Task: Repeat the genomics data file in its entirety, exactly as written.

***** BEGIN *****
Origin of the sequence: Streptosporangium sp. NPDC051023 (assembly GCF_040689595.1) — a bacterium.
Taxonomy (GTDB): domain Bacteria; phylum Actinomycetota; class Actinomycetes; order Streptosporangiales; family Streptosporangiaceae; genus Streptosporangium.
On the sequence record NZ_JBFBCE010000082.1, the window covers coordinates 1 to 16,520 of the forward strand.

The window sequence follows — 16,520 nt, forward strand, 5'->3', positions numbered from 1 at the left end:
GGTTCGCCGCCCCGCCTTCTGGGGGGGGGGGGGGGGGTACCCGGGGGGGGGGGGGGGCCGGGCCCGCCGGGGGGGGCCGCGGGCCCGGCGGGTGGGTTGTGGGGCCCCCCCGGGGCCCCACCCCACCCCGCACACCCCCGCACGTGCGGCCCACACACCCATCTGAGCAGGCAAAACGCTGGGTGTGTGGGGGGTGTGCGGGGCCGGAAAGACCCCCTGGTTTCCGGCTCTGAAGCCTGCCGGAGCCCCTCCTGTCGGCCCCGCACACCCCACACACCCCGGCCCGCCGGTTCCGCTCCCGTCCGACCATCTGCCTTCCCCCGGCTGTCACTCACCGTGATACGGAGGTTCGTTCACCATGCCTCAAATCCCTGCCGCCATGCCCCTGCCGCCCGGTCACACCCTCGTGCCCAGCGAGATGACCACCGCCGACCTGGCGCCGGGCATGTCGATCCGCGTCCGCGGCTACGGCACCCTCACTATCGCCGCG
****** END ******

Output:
Origin of the sequence: Streptosporangium sp. NPDC051023 (assembly GCF_040689595.1) — a bacterium.
Taxonomy (GTDB): domain Bacteria; phylum Actinomycetota; class Actinomycetes; order Streptosporangiales; family Streptosporangiaceae; genus Streptosporangium.
On the sequence record NZ_JBFBCE010000082.1, the window covers coordinates 1 to 16,520 of the forward strand.

The window sequence follows — 16,520 nt, forward strand, 5'->3', positions numbered from 1 at the left end:
GGTTCGCCGCCCCGCCTTCTGGGGGGGGGGGGGGGGGTACCCGGGGGGGGGGGGGGGCCGGGCCCGCCGGGGGGGGCCGCGGGCCCGGCGGGTGGGTTGTGGGGCCCCCCCGGGGCCCCACCCCACCCCGCACACCCCCGCACGTGCGGCCCACACACCCATCTGAGCAGGCAAAACGCTGGGTGTGTGGGGGGTGTGCGGGGCCGGAAAGACCCCCTGGTTTCCGGCTCTGAAGCCTGCCGGAGCCCCTCCTGTCGGCCCCGCACACCCCACACACCCCGGCCCGCCGGTTCCGCTCCCGTCCGACCATCTGCCTTCCCCCGGCTGTCACTCACCGTGATACGGAGGTTCGTTCACCATGCCTCAAATCCCTGCCGCCATGCCCCTGCCGCCCGGTCACACCCTCGTGCCCAGCGAGATGACCACCGCCGACCTGGCGCCGGGCATGTCGATCCGCGTCCGCGGCTACGGCACCCTCACTATCGCCGCG